Nevada Legislative broadcast system down for remodel this month |

Nevada Legislative broadcast system down for remodel this month

Legislative observers may have noticed there aren’t any interim legislative meetings set for this month.

That’s because the entire TV studio that handles those broadcasts, video conferences and Internet feeds is being completely remodeled and modernized this month.

Legislative Counsel Bureau Director Rick Combs said the system manages sound and pictures and the Internet feed as well as archiving those recordings for 11 meeting rooms in the Legislature, the Senate and Assembly floor sessions and video-conferencing to the five meeting rooms at the Sawyer Building in Las Vegas as well as Elko and UNR.

The work is being done now because it needs to be up, running and debugged by summer when interim committees are making final recommendations and preparations start for the 2017 legislative session.

Combs said the last meeting on the existing system was the legislative commission’s audit subcommittee Dec. 30. He said the plan is to have the new system up and running by the last week of this month.

The next video-conferenced meeting is scheduled for Jan. 27 — the interim study on whether to break up the Clark County School District.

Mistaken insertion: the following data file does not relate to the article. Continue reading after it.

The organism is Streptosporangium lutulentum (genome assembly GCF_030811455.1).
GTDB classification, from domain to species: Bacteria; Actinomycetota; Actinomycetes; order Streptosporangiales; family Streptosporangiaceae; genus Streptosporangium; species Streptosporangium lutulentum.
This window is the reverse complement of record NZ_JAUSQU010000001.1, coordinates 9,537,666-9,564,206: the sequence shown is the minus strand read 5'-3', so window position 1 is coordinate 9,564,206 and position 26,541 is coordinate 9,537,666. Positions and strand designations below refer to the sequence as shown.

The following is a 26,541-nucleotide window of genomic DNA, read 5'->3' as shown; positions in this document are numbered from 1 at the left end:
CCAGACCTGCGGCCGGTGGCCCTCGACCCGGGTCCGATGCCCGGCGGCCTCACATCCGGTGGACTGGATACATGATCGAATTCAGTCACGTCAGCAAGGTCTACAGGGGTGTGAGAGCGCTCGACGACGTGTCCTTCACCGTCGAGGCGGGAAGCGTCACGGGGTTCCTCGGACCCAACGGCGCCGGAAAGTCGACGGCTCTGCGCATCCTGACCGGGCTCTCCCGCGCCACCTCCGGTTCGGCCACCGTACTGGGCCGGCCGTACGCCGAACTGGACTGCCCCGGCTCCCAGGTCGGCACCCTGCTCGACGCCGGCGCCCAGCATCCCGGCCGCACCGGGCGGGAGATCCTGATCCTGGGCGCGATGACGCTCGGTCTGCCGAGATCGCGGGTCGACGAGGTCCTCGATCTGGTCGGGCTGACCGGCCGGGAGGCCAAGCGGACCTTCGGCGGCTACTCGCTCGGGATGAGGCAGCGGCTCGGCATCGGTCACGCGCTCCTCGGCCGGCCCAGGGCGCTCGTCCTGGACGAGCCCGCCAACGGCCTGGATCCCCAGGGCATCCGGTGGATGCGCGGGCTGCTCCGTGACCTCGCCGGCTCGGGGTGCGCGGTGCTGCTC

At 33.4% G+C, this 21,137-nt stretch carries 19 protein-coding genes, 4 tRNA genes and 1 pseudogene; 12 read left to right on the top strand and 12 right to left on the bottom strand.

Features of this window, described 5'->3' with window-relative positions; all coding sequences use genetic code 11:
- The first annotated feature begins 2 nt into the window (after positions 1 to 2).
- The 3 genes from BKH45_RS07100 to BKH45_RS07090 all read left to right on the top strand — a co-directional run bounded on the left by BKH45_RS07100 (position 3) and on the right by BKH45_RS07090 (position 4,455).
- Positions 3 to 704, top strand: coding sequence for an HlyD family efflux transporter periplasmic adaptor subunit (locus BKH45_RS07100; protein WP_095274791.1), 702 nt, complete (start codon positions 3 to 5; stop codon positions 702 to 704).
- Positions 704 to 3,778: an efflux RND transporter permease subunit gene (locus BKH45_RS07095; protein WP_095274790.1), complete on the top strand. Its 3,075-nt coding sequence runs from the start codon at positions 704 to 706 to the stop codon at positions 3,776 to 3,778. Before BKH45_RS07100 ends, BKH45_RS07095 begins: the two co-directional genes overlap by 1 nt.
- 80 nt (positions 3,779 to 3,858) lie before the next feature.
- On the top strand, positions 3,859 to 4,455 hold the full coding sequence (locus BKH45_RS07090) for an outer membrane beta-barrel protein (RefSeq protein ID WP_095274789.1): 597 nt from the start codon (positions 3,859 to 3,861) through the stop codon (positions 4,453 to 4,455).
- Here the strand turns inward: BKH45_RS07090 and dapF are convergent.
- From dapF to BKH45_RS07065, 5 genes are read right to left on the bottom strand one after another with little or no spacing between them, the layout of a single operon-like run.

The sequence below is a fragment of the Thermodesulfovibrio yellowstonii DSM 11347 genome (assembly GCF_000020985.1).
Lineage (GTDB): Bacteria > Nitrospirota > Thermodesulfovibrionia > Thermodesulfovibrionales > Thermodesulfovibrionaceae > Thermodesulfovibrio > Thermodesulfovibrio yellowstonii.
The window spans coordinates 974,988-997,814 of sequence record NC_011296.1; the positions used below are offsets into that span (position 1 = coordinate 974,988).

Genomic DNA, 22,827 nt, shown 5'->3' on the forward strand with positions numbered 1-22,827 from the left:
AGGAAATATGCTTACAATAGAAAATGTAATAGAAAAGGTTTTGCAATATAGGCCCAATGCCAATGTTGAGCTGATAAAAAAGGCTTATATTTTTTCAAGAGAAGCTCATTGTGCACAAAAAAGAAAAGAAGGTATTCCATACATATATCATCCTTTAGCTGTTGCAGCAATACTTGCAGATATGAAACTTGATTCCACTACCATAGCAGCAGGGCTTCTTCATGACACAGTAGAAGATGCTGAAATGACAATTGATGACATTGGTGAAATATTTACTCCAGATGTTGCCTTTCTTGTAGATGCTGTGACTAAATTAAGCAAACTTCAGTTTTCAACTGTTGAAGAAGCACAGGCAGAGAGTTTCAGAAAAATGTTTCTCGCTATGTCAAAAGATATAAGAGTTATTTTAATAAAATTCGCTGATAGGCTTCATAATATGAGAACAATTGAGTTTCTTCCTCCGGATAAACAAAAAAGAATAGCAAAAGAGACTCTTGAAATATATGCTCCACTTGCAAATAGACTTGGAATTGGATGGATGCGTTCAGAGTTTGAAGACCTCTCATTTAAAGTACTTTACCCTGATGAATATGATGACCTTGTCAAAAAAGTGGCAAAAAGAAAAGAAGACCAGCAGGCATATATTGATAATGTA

Until then, legislative broadcast services aren’t available and, since those meetings must be available in both the north and southern Nevada, no meetings are scheduled.

He said non-legislative entities will be able to reserve space for meetings in February and beyond. Many state agencies use the legislative system for meetings.

The project is costing $973,110 but, according to Dan Dalluhn who runs Broadcast Services, the system is going to move from relatively low definition video and analog sound to high definition digital and much improved Internet access.

“We’re really a small version of C-Span,” he said when interviewed about the project in September.

Combs said the upgrade was necessary because of a couple of events. First, the “matrix” — the core of the system that integrates pictures, sound and the captions and other pieces of each broadcast — is outdated and is no longer supported or repairable as of this year. Second, the programmer who developed the system and has maintained it for 15 years is retiring.

Combs said that means it’s time to replace everything from committee room cameras and monitors to control room equipment.

When complete, Dalluhn said the new system will handle up to eight meetings at once.